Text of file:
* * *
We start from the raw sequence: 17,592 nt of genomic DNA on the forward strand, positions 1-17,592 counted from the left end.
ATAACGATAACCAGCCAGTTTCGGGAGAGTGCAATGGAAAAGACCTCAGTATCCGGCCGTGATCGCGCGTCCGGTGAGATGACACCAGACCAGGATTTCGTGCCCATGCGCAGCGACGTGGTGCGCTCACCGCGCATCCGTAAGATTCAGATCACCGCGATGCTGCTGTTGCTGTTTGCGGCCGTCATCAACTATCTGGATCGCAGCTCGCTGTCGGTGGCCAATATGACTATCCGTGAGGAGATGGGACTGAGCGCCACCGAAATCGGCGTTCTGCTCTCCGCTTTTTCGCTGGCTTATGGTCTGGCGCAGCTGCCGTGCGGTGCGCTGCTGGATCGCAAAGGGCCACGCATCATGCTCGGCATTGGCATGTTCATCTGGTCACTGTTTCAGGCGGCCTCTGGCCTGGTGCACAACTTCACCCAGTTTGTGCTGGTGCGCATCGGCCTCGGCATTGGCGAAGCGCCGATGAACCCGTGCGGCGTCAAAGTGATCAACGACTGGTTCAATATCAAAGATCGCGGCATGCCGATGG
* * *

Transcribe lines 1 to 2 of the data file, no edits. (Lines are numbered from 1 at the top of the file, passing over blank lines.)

We start from the raw sequence: 17,592 nt of genomic DNA on the forward strand, positions 1-17,592 counted from the left end.
ATAACGATAACCAGCCAGTTTCGGGAGAGTGCAATGGAAAAGACCTCAGTATCCGGCCGTGATCGCGCGTCCGGTGAGATGACACCAGACCAGGATTTCGTGCCCATGCGCAGCGACGTGGTGCGCTCACCGCGCATCCGTAAGATTCAGATCACCGCGATGCTGCTGTTGCTGTTTGCGGCCGTCATCAACTATCTGGATCGCAGCTCGCTGTCGGTGGCCAATATGACTATCCGTGAGGAGATGGGACTGAGCGCCACCGAAATCGGCGTTCTGCTCTCCGCTTTTTCGCTGGCTTATGGTCTGGCGCAGCTGCCGTGCGGTGCGCTGCTGGATCGCAAAGGGCCACGCATCATGCTCGGCATTGGCATGTTCATCTGGTCACTGTTTCAGGCGGCCTCTGGCCTGGTGCACAACTTCACCCAGTTTGTGCTGGTGCGCATCGGCCTCGGCATTGGCGAAGCGCCGATGAACCCGTGCGGCGTCAAAGTGATCAACGACTGGTTCAATATCAAAGATCGCGGCATGCCGATGG